For far too long, I had been living according to opinion, doing what I thought would earn approval and adulation. I had neglected my fundamental nature — that of a human being. I had neglected my personal relationships. I had neglected my interests. I had neglected myself.
It became painfully obvious to me that I needed to stop deriving my sense of self-worth from other people’s opinions of me and instead live according to my own nature.
Just what that meant, I didn’t know.
I hadn’t stopped working for long enough to get a sense of who I truly was and what I truly wanted to do with my life.
As the late mythologist, Joseph Campbell put it, “The dark night of the soul comes just before revelation. When everything is lost, and all seems darkness, then comes the new life and all that is needed.”
In essence, I needed to die to be reborn.
No amount of dollars in my bank account, framed books on my wall, or followers on Twitter, was going to change how I truly felt about myself on the inside.
So long as I lived according to opinion, the goalposts would forever be shifting, and I would forever be running after them like Cristiano Ronaldo in a European Cup final.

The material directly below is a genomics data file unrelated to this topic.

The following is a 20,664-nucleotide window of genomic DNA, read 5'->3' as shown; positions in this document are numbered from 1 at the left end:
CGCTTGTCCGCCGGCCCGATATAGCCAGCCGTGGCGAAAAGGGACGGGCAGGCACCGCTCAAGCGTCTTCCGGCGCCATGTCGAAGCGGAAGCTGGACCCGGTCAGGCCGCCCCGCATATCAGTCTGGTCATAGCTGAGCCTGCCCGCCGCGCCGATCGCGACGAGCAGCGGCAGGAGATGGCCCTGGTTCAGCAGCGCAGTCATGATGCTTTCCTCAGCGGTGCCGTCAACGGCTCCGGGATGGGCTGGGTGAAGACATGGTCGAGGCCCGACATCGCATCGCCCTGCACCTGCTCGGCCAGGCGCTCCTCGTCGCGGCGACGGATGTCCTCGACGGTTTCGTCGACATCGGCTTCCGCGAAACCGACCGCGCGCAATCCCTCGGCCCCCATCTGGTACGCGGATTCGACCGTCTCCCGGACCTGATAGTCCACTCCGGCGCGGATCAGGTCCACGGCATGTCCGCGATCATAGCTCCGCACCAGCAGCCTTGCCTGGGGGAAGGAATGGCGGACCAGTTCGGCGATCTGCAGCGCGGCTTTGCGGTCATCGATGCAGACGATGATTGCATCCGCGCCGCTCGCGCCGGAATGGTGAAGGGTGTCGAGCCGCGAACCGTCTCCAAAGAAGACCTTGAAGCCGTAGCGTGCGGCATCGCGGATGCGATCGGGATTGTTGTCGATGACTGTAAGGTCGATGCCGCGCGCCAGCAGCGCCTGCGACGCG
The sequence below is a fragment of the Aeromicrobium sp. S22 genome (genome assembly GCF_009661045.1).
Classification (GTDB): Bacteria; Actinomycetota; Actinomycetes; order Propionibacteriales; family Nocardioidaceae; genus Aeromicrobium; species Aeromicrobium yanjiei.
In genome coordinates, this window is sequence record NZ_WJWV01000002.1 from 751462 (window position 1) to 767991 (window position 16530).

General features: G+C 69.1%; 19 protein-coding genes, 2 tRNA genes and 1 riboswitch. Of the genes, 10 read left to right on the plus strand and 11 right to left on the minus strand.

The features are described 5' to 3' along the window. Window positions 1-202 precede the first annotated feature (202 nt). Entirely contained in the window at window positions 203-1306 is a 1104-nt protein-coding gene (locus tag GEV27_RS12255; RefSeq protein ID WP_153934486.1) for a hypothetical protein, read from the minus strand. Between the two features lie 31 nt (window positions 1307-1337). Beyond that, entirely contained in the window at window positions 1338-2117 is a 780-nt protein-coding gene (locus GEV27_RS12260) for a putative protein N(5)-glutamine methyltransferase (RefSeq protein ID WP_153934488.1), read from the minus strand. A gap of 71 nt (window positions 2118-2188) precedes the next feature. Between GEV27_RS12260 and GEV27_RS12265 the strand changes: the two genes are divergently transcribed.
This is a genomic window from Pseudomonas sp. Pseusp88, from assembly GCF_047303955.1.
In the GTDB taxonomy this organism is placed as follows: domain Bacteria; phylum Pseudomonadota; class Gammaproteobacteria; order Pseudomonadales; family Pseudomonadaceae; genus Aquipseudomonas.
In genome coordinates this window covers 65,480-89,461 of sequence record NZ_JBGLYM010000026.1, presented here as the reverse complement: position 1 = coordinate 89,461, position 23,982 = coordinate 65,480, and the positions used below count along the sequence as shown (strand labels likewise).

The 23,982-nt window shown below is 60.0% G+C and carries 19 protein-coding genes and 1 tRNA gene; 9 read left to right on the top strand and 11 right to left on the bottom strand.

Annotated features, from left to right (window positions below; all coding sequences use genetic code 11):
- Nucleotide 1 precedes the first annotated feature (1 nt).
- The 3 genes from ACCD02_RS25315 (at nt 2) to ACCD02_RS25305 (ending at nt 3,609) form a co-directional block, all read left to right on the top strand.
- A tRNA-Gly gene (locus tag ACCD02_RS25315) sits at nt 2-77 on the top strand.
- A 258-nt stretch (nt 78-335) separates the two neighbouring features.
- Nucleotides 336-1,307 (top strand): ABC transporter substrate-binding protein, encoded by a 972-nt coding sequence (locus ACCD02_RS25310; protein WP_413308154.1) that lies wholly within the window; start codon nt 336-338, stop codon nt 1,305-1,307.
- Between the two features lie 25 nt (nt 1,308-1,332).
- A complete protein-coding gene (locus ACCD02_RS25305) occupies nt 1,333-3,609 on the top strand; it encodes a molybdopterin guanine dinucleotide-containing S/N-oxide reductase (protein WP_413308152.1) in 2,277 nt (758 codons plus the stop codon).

I took time away from work to do all of the things — meditate, read philosophy, see therapists, speak with all manner of so-called gurus, and ultimately, spend time with myself.
I read Paulo Coelho’s The Alchemist, which tells the tale of a young shepherd by the name of Santiago. He goes on a long journey in search of treasure, only to find that the treasure was at his feet before he embarked on his journey. But only by going on this journey could he discover this.
And like Santiago, I too came to a startling realization that the treasure I was looking for was at my feet the entire time.
What was I searching for all this time?